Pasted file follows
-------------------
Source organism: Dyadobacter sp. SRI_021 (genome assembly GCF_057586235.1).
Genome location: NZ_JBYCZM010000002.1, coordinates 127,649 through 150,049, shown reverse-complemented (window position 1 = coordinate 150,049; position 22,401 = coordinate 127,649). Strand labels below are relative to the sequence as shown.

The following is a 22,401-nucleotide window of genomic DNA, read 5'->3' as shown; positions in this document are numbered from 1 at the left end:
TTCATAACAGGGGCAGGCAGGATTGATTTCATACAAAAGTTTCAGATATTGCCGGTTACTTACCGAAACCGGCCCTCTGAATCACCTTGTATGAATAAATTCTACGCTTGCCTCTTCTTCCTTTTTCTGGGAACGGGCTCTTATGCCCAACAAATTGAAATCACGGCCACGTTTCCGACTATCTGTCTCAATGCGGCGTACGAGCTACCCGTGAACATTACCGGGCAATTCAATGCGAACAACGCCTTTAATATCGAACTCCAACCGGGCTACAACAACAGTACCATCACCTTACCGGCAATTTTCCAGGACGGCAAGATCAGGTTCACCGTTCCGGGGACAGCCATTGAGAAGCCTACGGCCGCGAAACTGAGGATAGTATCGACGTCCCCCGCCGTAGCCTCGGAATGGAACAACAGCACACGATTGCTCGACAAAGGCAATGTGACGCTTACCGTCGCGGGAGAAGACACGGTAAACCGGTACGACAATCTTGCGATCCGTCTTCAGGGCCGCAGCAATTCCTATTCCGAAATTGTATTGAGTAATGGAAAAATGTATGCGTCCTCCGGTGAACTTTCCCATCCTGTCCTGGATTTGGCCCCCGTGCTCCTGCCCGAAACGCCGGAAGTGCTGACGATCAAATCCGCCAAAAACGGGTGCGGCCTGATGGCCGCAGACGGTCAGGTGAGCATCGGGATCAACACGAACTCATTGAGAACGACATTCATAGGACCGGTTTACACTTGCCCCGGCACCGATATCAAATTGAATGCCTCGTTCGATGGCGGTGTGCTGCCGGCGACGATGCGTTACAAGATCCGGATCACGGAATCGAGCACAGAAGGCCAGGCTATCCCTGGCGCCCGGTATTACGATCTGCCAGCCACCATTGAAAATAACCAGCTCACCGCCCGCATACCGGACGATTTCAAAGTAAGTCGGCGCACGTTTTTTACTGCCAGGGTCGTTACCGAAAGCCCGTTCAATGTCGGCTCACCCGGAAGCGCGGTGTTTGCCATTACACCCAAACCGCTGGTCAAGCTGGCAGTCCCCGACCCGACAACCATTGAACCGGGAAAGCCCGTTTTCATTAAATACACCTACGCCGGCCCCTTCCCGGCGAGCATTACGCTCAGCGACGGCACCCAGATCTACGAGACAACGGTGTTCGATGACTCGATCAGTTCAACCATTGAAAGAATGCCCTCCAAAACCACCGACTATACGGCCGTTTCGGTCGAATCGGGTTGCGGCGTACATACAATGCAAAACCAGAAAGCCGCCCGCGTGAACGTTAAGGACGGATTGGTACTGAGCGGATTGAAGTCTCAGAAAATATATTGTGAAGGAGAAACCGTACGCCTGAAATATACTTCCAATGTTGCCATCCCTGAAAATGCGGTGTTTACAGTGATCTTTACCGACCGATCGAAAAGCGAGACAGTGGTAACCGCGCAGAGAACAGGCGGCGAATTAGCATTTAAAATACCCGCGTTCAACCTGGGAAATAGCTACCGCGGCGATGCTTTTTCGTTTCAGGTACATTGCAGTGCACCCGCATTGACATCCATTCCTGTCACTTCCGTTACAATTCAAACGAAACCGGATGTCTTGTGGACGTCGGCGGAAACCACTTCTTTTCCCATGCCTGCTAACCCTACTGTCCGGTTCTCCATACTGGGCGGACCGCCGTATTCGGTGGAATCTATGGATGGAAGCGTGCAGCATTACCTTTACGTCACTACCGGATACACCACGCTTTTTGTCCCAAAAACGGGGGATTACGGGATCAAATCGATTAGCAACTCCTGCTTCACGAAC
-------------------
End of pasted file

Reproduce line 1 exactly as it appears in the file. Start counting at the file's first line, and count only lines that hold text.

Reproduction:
Source organism: Dyadobacter sp. SRI_021 (genome assembly GCF_057586235.1).